Pathogenic Variability of Angular Leaf Spot Disease of Common Bean in Western Kenya
International Journal of Applied Agricultural Sciences
Volume 2, Issue 6, November 2016, Pages: 92-98
Received: Sep. 29, 2016; Accepted: Oct. 20, 2016; Published: Nov. 8, 2016
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Robert Kiptabut Leitich, Biological Sciences Department, Masinde Muliro University of Science and Technology (MMUST), Kakamega, Kenya
D. O. Omayio, Biological Sciences Department, Masinde Muliro University of Science and Technology (MMUST), Kakamega, Kenya
B. Mukoye, Biological Sciences Department, Masinde Muliro University of Science and Technology (MMUST), Kakamega, Kenya
B. C. Mangeni, Biological Sciences Department, Masinde Muliro University of Science and Technology (MMUST), Kakamega, Kenya
D. W. Wosula, Biological Sciences Department, Masinde Muliro University of Science and Technology (MMUST), Kakamega, Kenya
W. Arinaitwe, International Centre for Tropical Agriculture (CIAT), Kawanda, Uganda
R. M. Otsyula, Kenya Agricultural and Livestock Research Organisation (KALRO), Kakamega, Kenya
H. K. Were, Biological Sciences Department, Masinde Muliro University of Science and Technology (MMUST), Kakamega, Kenya
M. M. Abang, Food and Agriculture Organisation (FAO) of the United Nations, Addis Ababa, Ethiopia
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Common bean (Phaseolus vulgaris L.) is the most important legume and is second only to maize as a food crop in Kenya. Despite its importance, bean productivity is declining in western Kenya due to several biotic and abiotic constraints including several fungal diseases. Among these diseases, angular leaf spot (Phaeoisariopsis griseola (Sacc.) is one of the most damaging and widely distributed diseases of common bean, causing yield losses as high as 80%. Furthermore, the problem is compounded by limited information on pathogen distribution and variability in western Kenya hindering breeding for angular leaf spot (ALS) resistance. Therefore, this study was carried out to characterise the ALS pathogen (Phaeoisariopsis griseola) (Sacc.) into different pathotypes. Forty-two isolates of P. griseola were collected from different bean growing areas of western Kenya and characterized into six pathotypes (63:11, 30:26, 33:23, 63:7, 31:10 and 63:63) by use of 12 differential cultivars. Advanced lines and commercial varieties obtained from KALRO-Kakamega were separately inoculated with six pathotypes of P. griseola and evaluated for disease reaction in the screenhouse. A screening trial of Mesoamerican and Andean bean genotypes showed that two varieties were tolerant (disease scores 1 to 3), fourteen varieties were moderately resistant (scores 4 to 6) and four varieties were susceptible (7 to 9). The tolerant varieties were small-seeded, while the susceptible varieties were mostly large-seeded.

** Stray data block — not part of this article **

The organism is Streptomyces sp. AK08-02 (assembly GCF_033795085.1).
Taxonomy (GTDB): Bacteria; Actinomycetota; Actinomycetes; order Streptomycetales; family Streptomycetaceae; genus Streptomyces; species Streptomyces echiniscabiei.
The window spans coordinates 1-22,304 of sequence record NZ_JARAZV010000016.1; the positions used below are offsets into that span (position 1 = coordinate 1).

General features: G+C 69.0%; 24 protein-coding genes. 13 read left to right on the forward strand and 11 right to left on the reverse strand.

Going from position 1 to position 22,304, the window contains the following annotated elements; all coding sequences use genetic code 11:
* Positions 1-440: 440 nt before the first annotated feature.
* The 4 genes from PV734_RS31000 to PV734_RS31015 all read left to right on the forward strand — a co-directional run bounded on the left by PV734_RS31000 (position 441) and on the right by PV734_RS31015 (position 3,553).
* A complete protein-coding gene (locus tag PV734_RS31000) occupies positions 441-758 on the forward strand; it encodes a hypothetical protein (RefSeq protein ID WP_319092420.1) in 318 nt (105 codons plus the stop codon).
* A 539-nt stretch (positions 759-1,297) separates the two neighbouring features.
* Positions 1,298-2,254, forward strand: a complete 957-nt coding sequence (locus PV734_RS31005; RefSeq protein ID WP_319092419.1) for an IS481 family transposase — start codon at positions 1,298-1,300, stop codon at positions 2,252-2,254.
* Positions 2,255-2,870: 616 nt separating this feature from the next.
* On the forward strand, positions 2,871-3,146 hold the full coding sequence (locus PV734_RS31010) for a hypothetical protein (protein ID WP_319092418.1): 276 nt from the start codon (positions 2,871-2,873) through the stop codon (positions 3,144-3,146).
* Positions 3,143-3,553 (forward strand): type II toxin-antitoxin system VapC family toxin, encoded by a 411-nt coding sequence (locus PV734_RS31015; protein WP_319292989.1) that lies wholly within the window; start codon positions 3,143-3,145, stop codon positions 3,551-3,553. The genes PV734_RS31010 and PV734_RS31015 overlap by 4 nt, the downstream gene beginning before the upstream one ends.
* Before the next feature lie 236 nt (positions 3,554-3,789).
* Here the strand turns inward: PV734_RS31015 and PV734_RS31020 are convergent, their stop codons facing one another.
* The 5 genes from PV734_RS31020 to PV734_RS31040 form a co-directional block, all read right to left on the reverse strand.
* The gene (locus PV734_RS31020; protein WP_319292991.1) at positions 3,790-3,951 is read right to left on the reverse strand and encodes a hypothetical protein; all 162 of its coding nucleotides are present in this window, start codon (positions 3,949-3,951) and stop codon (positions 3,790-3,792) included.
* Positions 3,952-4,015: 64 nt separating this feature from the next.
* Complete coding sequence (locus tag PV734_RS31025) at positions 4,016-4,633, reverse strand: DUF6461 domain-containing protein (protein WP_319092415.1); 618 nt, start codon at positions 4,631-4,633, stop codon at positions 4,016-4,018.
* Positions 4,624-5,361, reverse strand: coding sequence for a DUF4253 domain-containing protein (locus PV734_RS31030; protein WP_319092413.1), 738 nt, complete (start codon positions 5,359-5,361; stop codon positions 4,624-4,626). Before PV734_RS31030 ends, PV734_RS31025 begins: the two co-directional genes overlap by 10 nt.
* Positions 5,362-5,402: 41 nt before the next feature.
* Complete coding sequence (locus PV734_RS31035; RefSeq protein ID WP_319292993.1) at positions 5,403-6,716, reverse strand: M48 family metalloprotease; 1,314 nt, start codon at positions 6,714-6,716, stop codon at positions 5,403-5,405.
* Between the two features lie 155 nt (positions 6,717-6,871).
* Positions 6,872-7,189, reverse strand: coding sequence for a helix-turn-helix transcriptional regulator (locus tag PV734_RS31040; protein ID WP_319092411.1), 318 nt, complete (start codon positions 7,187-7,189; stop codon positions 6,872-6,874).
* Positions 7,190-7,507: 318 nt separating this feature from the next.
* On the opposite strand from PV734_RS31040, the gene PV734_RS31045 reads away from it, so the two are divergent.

Beans, Pathotypes, Phaeoisariopsis griseola, Severity
To cite this article
Robert Kiptabut Leitich, D. O. Omayio, B. Mukoye, B. C. Mangeni, D. W. Wosula, W. Arinaitwe, R. M. Otsyula, H. K. Were, M. M. Abang, Pathogenic Variability of Angular Leaf Spot Disease of Common Bean in Western Kenya, International Journal of Applied Agricultural Sciences. Vol. 2, No. 6, 2016, pp. 92-98. doi: 10.11648/j.ijaas.20160206.13
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